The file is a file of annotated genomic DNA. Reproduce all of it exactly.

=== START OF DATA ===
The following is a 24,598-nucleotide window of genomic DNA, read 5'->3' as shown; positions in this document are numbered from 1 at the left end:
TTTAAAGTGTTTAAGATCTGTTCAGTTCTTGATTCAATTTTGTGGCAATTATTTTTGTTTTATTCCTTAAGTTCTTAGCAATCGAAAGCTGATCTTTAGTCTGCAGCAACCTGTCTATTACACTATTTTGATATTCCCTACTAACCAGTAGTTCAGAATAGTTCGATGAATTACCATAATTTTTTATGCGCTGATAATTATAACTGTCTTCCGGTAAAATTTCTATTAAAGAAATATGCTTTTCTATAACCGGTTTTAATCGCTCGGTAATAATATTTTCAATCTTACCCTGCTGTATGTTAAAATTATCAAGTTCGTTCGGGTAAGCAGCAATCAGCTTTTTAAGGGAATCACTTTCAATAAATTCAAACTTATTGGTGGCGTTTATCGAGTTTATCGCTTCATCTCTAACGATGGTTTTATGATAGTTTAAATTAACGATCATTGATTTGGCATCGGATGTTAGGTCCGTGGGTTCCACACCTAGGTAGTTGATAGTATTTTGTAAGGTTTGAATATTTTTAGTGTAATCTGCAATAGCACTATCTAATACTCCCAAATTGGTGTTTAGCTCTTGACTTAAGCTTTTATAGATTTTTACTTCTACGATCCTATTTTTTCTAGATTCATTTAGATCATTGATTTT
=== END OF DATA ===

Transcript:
The following is a 24,598-nucleotide window of genomic DNA, read 5'->3' as shown; positions in this document are numbered from 1 at the left end:
TTTAAAGTGTTTAAGATCTGTTCAGTTCTTGATTCAATTTTGTGGCAATTATTTTTGTTTTATTCCTTAAGTTCTTAGCAATCGAAAGCTGATCTTTAGTCTGCAGCAACCTGTCTATTACACTATTTTGATATTCCCTACTAACCAGTAGTTCAGAATAGTTCGATGAATTACCATAATTTTTTATGCGCTGATAATTATAACTGTCTTCCGGTAAAATTTCTATTAAAGAAATATGCTTTTCTATAACCGGTTTTAATCGCTCGGTAATAATATTTTCAATCTTACCCTGCTGTATGTTAAAATTATCAAGTTCGTTCGGGTAAGCAGCAATCAGCTTTTTAAGGGAATCACTTTCAATAAATTCAAACTTATTGGTGGCGTTTATCGAGTTTATCGCTTCATCTCTAACGATGGTTTTATGATAGTTTAAATTAACGATCATTGATTTGGCATCGGATGTTAGGTCCGTGGGTTCCACACCTAGGTAGTTGATAGTATTTTGTAAGGTTTGAATATTTTTAGTGTAATCTGCAATAGCACTATCTAATACTCCCAAATTGGTGTTTAGCTCTTGACTTAAGCTTTTATAGATTTTTACTTCTACGATCCTATTTTTTCTAGATTCATTTAGATCATTGATTTT